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Building Biology is the science of the holistic relationship between the living environment and life.

Building biology is an emerging and rapidly developing field that explores the health hazards in the built environment from indoor air quality issues like chemicals in building materials and household products, to particulates, allergens (house dust mites, moulds and pollens) and electropollution.

Built environments are assessed against health-based standards. For a copy of these standards please click here.

Germany’s Professor Anton Schneider established the first training institution for building biologists, the Institute for Building Biology and Ecology in the late 1960s.

Building Biology centres around the 25 Principles of Building Biology, which encapsulate the concepts of sustainable building and building with the heakth of the occupant in mind

The 25 Principles of “Baubiologie” (Building Biology)

  1. Building site without natural and human-made disturbances

  2. Residential homes away from sources of emissions and noise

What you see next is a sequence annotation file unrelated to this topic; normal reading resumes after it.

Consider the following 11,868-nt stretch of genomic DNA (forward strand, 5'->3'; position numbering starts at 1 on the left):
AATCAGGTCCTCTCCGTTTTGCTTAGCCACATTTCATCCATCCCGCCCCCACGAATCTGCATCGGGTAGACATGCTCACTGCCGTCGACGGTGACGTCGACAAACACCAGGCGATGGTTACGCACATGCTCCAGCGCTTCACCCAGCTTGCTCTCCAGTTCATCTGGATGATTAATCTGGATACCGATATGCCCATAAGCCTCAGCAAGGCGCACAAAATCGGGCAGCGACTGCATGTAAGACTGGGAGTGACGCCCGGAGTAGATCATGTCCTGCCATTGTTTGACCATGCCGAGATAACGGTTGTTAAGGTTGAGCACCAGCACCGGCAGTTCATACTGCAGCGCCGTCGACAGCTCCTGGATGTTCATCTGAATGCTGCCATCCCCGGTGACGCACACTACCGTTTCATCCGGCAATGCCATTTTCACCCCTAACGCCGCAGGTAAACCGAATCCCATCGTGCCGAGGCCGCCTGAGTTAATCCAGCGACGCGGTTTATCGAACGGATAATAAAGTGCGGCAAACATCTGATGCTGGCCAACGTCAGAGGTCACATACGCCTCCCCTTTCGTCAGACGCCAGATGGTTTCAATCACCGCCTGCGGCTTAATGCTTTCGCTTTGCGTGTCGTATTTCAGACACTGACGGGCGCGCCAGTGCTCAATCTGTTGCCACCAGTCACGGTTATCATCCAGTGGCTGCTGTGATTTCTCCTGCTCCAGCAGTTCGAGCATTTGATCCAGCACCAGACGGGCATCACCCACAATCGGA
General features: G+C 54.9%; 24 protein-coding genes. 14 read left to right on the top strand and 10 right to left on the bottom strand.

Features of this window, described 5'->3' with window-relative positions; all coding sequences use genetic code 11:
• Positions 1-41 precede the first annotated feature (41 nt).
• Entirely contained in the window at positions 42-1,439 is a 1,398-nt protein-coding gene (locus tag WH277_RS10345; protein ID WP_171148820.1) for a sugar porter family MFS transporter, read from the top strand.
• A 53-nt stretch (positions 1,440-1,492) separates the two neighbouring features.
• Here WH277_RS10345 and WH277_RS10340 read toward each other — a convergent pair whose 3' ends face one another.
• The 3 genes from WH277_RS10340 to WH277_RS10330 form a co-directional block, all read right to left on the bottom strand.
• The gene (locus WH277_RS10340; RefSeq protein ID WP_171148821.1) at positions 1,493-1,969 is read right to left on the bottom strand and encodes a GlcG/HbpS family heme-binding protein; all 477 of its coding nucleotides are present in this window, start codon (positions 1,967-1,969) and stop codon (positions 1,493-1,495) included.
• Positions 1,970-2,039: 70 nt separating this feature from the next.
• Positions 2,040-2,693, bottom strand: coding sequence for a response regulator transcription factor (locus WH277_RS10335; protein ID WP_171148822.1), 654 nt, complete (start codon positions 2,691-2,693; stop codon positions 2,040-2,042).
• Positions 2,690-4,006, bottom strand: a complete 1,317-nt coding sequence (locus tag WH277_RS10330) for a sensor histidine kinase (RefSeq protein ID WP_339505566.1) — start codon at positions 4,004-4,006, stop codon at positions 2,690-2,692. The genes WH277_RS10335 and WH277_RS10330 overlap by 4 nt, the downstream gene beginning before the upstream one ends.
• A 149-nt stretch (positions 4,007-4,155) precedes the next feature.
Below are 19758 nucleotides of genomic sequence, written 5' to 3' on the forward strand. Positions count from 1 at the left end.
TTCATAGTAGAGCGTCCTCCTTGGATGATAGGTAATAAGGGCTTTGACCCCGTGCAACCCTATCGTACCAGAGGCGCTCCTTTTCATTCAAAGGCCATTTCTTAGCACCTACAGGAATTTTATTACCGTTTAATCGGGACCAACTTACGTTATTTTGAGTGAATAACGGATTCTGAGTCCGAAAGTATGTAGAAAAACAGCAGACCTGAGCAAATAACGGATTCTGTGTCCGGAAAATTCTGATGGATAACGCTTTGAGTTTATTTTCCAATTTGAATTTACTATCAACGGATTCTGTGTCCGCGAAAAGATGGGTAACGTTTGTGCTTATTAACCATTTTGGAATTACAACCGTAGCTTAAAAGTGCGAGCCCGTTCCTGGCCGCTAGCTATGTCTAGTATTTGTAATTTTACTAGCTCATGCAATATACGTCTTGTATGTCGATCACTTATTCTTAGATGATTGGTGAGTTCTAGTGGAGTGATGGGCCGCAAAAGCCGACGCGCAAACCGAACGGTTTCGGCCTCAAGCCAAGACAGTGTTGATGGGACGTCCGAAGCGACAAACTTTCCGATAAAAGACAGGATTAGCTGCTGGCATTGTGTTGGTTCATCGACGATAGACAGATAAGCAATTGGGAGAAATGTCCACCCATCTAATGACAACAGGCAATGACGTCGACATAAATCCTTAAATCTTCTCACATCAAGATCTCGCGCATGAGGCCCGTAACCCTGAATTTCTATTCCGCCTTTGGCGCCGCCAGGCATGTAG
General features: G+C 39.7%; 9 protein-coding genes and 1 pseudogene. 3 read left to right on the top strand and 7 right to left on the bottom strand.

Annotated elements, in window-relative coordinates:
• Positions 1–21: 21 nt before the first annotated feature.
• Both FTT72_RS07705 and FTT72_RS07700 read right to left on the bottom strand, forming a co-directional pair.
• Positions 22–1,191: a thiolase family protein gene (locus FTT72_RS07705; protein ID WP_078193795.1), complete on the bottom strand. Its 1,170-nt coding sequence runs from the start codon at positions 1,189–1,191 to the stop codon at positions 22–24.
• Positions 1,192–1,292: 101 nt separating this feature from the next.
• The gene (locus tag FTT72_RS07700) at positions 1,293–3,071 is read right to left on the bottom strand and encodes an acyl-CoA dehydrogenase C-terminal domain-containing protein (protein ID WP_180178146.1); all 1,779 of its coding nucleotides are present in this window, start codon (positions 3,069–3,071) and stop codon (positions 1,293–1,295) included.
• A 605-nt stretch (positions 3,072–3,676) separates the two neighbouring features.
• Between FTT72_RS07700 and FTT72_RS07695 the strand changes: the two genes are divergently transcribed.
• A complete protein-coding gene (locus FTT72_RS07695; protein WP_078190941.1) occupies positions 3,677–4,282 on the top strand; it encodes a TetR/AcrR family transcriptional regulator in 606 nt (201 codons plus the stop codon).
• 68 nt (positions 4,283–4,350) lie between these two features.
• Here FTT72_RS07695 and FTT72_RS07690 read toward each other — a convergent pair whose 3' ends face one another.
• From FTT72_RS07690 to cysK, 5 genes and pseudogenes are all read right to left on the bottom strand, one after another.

3. Low-density housing with sufficient green space

  4. Personalized, natural, human- and family-oriented housing and settlements

  5. Building without causing social burdens

  6. Natural and unadulterated building materials

  7. Natural regulation of indoor air humidity through humidity-buffering materials

  8. Low total moisture content of a new building that dries out quickly

  9. Well-balanced ratio between thermal insulation and heat retention

  10. Optimal air and surface temperatures

  11. Good indoor air quality through natural ventilation

  12. Heating system based on radiant heat

  13. Natural conditions of light, lighting and color

  14. Changing the natural balance of background radiation as little as possible

  15. Without human-made electromagnetic and radiofrequency radiation exposure

  16. Building materials with low radioactivity levels

  17. Human-oriented noise and vibration protection

  18. With a pleasant or neutral smell and without outgassing toxins

  19. Reduction of fungi, bacteria, dust and allergens as low as possible

  20. Best possible drinking water quality

  21. Causing no environmental problems

  22. Minimizing energy consumption and utilizing as much renewable energy as possible

  23. Building materials preferably from the local region without promoting exploitation of scarce and hazardous resources

  24. Application of physiological and ergonomic findings to interior and furniture design

  25. Consideration of harmonic measures, proportions and shape.

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